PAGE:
Interview With Author Jordan Dane
So I had the chance to interview author Jordan Dane. Her YA novel, In the Arms of Stone Angels, comes out in late March, and she’s written several adult novels.
Make sure you add In the Arms of Stone Angels in your to-read pile, because it’s one you won’t want to miss!
Here goes the interview:
The Book Heist: What kind of research did you have to do for In the Arms of Stone Angels?
JD: For Stone Angels, the main research came from the Native American inspirations for the book. I wanted to highlight a tribe that not many people know about, the Euchee. And I got this tribe name from a librarian friend of mine, Susan Johnson, who is in charge of the Native American cultural resources at the Sapulpa OK library. She is a fan of my adult books and had always wanted me to write a story based in Oklahoma. And yes, I listen to my readers. But one of the coolest things about my working with Susan was the inspiration behind White Bird, my half breed outcast American Indian boy. Since I’m part Hispanic, I knew what it was like to face bigotry in all forms. Even as a kid, I recognized it for what it was. So I wanted to create a character who wasn’t full blooded, who straddled a line between cultures, not fitting on either side. And when I was describing my character to Susan, she said, “I know this boy.”
Yes, there is a real Whitebird. He’s a great kid who also graciously allowed me to use his name, because I loved the symbolism of innocence and he helped me research how to make a sweat lodge, for example. The real Whitebird was just released from the foster care system in Oklahoma and is now living on his own. We’re friends on Facebook, in fact. My story is fictional, so please don’t think this poor guy ever was in a mental hospital or was involved in a crime J, but I really admire his ability to survive the struggles in his young life with the optimism and maturity he has. He’s an inspiration in many ways. I recently blogged about him on my YA blog at:
The Book Heist: What was your writing process like?
JD: When you love what you do, it’s hard to call it a process. That sounds too much like real work. As an author, my mind never stops thinking about stories and characters. I can be watching a commercial and I’ll pick up on something that triggers a thought or a line of dialogue or an image I want to describe. I write every day. I take days off at times, but it always feels like I’m missing something if I don’t write, like the lives of my characters are going on without me and I’ll miss something. Writing is a strange addiction that has added so much to my quality of life. I’ve become a better listener. I prefer hearing other people tell me their stories. And I see things every day that make me want to write about it.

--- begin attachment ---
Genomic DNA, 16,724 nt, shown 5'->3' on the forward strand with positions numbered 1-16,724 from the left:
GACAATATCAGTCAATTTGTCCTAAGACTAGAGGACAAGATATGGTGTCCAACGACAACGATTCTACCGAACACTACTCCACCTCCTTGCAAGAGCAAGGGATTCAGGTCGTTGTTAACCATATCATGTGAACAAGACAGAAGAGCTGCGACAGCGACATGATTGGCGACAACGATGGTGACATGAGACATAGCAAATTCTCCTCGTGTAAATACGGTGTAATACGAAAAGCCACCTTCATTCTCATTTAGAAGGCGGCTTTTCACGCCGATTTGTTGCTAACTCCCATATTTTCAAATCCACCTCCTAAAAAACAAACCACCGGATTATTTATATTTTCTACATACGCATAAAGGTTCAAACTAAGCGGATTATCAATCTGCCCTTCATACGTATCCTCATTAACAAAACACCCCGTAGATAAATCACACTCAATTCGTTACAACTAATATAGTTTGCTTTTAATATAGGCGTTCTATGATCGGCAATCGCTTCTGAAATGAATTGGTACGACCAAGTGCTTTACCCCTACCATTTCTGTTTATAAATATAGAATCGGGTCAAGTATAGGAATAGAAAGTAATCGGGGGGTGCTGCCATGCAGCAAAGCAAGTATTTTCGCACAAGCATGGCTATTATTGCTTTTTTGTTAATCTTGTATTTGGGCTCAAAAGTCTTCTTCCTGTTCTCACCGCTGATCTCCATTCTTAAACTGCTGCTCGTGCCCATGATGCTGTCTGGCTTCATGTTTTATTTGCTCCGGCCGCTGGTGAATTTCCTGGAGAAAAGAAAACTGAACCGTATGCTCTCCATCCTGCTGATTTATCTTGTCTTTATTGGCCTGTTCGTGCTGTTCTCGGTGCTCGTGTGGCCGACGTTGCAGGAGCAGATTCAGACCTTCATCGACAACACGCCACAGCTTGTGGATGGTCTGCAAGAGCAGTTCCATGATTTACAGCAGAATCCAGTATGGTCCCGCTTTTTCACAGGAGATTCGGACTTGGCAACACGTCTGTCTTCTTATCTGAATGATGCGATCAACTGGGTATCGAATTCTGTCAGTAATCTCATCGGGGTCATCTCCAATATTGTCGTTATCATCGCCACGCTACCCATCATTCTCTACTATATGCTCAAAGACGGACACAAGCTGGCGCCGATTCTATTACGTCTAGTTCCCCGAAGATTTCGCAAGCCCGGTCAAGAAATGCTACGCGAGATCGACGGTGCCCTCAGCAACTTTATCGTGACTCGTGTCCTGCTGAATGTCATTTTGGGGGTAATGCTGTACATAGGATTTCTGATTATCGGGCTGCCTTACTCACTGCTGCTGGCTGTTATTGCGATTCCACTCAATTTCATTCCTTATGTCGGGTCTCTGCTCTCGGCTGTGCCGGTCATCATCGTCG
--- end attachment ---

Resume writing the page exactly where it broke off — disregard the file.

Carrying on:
Generally, I write every day between the hours of 9-4, although that’s not a hard and fast rule. I take breaks and handle the business end of my job after those hours. I edit what I’ve written every night before I go to bed. I edit, edit and edit as I go along until I’m able to let go of that scene or chapter. So when I’m at the end of my book, I don’t have to go over it again and rewrite draft after draft of it. I’m ready to move on to another story. One of my favorite quotes about writing is “A book is never done. It’s only abandoned.” I can totally see that.
I also don’t plot. I see books unfolding in my head like a movie. And I follow my instincts on how a story should be told. I believe that someone can learn the craft of writing, but it’s the story telling that separates authors and distinguishes them from each other. In my opinion, storytelling is innate and can’t really be taught. It’s instinct. I also like the idea of learning the craft of writing, but then breaking the rules when I see it fits…just for fun. I guess I’m a bit of a rebel like my character Brenna Nash.
The Book Heist: Do you have any advice for aspiring authors?
JD: I LOVE to talk to aspiring authors of all ages. Write, write and write some more. For budding teen authors, I think it’s important to write anything, from poetry to your thoughts and feelings. The roots to a budding author start early and can become rooted very deeply in who you are or will become. That’s the way it was with me. I never forgot my love for writing, from my teen years. At that age, writing is more about self-expression and developing the ways you will think as an adult too. Writing can be a way of exploring who you are. And it’s the same whether you’re an adult or not.
On my adult website, I have a FOR WRITERS page that I post articles on author craft and other topics. I keep this page updated to pay back all the kindnesses other authors have shown me. It’s my way of “paying it forward.” http://www.jordandane.com/writers.php
I have my first sale story posted, plus writer tips on many subjects.
But the best advice I can give anyone is to write every day. The writing is the only thing we can control. It’s what makes us most happy. The minute I decided that I would write, whether I ever sold or not, that was the day I knew I had found a passion that would be hard to deny. I sold not soon after that, but I would still be doing it if that had never happened. I heard a motivational speaker say that he wrote his non-fiction book doing it a page a day. After I heard that, I had no more excuses. I made time for what was important to me. And that’s good advice whether you’re a writer or not.
The Book Heist: What part(s) of In the Arms of Stone Angels did you like writing the most?
JD: I loved “being in” this book the whole time. And when it came to finishing it, I stalled, not wanting to leave Brenna and White Bird. I wanted to know what would come next for them. Now that I’ve created them, they live in my mind. So the flashbacks to how Brenna fell in love with White Bird and remembered him were some of my favorite passages. People remember the past, not like a running video of their life, but they see a color or feel a chill in the air and that triggers a memory or a feeling. For Brenna, seeing a small bird might always remind her of how she met White Bird or nudge at the memory of their first kiss on the day they set the wounded bird free, for example. Through the book I shared the past for her by those types of triggers. What triggers your best memories?
I also loved how Brenna’s perception of her mother changed from start to finish of that book without any scene actually being written from the mother’s point of view. I wanted Brenna to be the judge of her mother’s actions. And I thought it was important to stay in Brenna’s head to do that.